Helen Oyeyemi, The Icarus Girl

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The cover art of the original 2005 Bloomsbury edition of Helen Oyeyemi’s The Icarus Girl features a young, barefooted girl who is about to walk out of the frame; she carries white wings under her arms and her larger-than-life shadow splays across the cover. The wings allude to the title of the novel, which in turn references the Greek myth of Icarus. Icarus and his father, the master craftsman Daedalus, had been imprisoned by King Minos within the walls of Daedalus’s own invention, the labyrinth on Crete. In order to escape their certain death, Daedalus created wings made of wood, feathers and wax. As they fly away, however, Icarus disregards his father’s warnings to avoid both the waters of the ocean and the hot sunlight, and swoops too high. When the sun melts the wax of his…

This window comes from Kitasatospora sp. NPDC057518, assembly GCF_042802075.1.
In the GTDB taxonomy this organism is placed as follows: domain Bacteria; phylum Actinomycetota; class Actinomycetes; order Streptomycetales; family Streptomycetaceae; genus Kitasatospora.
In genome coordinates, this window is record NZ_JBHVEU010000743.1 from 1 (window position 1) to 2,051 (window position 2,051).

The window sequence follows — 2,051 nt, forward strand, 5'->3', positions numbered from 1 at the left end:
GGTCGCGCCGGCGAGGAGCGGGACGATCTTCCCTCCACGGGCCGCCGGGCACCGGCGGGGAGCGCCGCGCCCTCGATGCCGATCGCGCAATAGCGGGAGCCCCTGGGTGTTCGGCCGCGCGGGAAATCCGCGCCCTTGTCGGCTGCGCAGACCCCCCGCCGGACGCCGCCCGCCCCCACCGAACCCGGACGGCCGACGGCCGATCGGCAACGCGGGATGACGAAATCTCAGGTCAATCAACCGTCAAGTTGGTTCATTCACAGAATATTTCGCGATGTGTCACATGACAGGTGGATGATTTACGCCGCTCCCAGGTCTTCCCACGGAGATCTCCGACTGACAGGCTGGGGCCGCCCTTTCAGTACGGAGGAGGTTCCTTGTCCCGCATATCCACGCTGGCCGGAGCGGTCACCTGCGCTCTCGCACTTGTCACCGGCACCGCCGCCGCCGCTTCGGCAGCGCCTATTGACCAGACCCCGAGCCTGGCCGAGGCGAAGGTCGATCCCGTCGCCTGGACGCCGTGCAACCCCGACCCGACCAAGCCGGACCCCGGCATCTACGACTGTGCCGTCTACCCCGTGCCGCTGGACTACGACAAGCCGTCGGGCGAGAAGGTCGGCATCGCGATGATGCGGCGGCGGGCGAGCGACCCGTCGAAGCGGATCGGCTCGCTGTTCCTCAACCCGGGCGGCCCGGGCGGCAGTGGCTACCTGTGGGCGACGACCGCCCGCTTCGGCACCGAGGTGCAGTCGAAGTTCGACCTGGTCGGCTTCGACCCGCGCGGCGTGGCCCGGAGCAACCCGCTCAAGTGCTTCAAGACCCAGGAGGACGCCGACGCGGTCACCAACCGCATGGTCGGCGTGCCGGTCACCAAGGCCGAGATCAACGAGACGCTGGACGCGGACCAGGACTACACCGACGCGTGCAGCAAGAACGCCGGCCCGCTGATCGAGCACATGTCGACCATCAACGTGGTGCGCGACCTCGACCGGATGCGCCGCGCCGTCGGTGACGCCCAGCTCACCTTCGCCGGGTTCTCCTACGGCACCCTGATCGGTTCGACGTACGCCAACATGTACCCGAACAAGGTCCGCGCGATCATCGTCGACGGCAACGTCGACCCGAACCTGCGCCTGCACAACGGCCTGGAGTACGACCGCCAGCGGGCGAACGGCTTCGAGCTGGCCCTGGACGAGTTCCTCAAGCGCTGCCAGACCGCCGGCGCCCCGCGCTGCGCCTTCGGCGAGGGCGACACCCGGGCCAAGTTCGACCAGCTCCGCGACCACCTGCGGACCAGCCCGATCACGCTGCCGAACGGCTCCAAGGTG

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Citation: Leetsch, Jennifer. "The Icarus Girl". The Literary Encyclopedia. First published 14 May 2019 [https://www.litencyc.com/php/sworks.php?rec=true&UID=16701, accessed 09 December 2023.]

16701 The Icarus Girl 3 Historical context notes are intended to give basic and preliminary information on a topic. In some cases they will be expanded into longer entries as the Literary Encyclopedia evolves.

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